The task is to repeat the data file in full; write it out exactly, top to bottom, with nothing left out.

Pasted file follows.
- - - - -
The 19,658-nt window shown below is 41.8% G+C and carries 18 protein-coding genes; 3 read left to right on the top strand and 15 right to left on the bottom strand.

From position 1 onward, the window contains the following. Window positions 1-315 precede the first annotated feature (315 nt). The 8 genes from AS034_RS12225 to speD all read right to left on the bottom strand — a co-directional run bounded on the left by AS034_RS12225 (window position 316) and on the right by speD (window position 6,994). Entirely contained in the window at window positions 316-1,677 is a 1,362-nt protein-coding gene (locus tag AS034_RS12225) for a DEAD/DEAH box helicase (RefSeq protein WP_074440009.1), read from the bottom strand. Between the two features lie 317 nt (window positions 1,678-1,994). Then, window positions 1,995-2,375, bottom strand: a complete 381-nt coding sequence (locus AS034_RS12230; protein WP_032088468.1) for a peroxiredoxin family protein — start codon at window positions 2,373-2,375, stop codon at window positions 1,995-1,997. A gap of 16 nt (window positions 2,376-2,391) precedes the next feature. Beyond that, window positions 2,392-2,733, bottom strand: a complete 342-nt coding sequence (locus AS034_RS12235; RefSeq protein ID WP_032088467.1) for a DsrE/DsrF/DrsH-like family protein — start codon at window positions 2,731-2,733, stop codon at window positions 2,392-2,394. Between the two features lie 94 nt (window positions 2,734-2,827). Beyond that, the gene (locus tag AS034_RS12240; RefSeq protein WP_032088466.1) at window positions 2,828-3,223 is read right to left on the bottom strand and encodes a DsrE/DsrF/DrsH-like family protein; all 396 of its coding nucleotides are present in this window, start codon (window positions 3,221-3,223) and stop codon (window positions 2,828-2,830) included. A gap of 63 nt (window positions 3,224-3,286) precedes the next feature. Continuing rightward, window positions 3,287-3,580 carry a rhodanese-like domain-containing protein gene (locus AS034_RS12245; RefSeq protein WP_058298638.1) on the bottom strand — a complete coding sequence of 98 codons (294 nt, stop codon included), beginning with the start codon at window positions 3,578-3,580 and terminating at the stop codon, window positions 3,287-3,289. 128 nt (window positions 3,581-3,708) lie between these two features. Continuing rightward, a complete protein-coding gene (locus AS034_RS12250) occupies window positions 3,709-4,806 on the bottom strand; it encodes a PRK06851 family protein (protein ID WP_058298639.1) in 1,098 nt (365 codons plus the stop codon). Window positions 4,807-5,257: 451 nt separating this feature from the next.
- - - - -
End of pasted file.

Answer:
The 19,658-nt window shown below is 41.8% G+C and carries 18 protein-coding genes; 3 read left to right on the top strand and 15 right to left on the bottom strand.

From position 1 onward, the window contains the following. Window positions 1-315 precede the first annotated feature (315 nt). The 8 genes from AS034_RS12225 to speD all read right to left on the bottom strand — a co-directional run bounded on the left by AS034_RS12225 (window position 316) and on the right by speD (window position 6,994). Entirely contained in the window at window positions 316-1,677 is a 1,362-nt protein-coding gene (locus tag AS034_RS12225) for a DEAD/DEAH box helicase (RefSeq protein WP_074440009.1), read from the bottom strand. Between the two features lie 317 nt (window positions 1,678-1,994). Then, window positions 1,995-2,375, bottom strand: a complete 381-nt coding sequence (locus AS034_RS12230; protein WP_032088468.1) for a peroxiredoxin family protein — start codon at window positions 2,373-2,375, stop codon at window positions 1,995-1,997. A gap of 16 nt (window positions 2,376-2,391) precedes the next feature. Beyond that, window positions 2,392-2,733, bottom strand: a complete 342-nt coding sequence (locus AS034_RS12235; RefSeq protein ID WP_032088467.1) for a DsrE/DsrF/DrsH-like family protein — start codon at window positions 2,731-2,733, stop codon at window positions 2,392-2,394. Between the two features lie 94 nt (window positions 2,734-2,827). Beyond that, the gene (locus tag AS034_RS12240; RefSeq protein WP_032088466.1) at window positions 2,828-3,223 is read right to left on the bottom strand and encodes a DsrE/DsrF/DrsH-like family protein; all 396 of its coding nucleotides are present in this window, start codon (window positions 3,221-3,223) and stop codon (window positions 2,828-2,830) included. A gap of 63 nt (window positions 3,224-3,286) precedes the next feature. Continuing rightward, window positions 3,287-3,580 carry a rhodanese-like domain-containing protein gene (locus AS034_RS12245; RefSeq protein WP_058298638.1) on the bottom strand — a complete coding sequence of 98 codons (294 nt, stop codon included), beginning with the start codon at window positions 3,578-3,580 and terminating at the stop codon, window positions 3,287-3,289. 128 nt (window positions 3,581-3,708) lie between these two features. Continuing rightward, a complete protein-coding gene (locus AS034_RS12250) occupies window positions 3,709-4,806 on the bottom strand; it encodes a PRK06851 family protein (protein ID WP_058298639.1) in 1,098 nt (365 codons plus the stop codon). Window positions 4,807-5,257: 451 nt separating this feature from the next.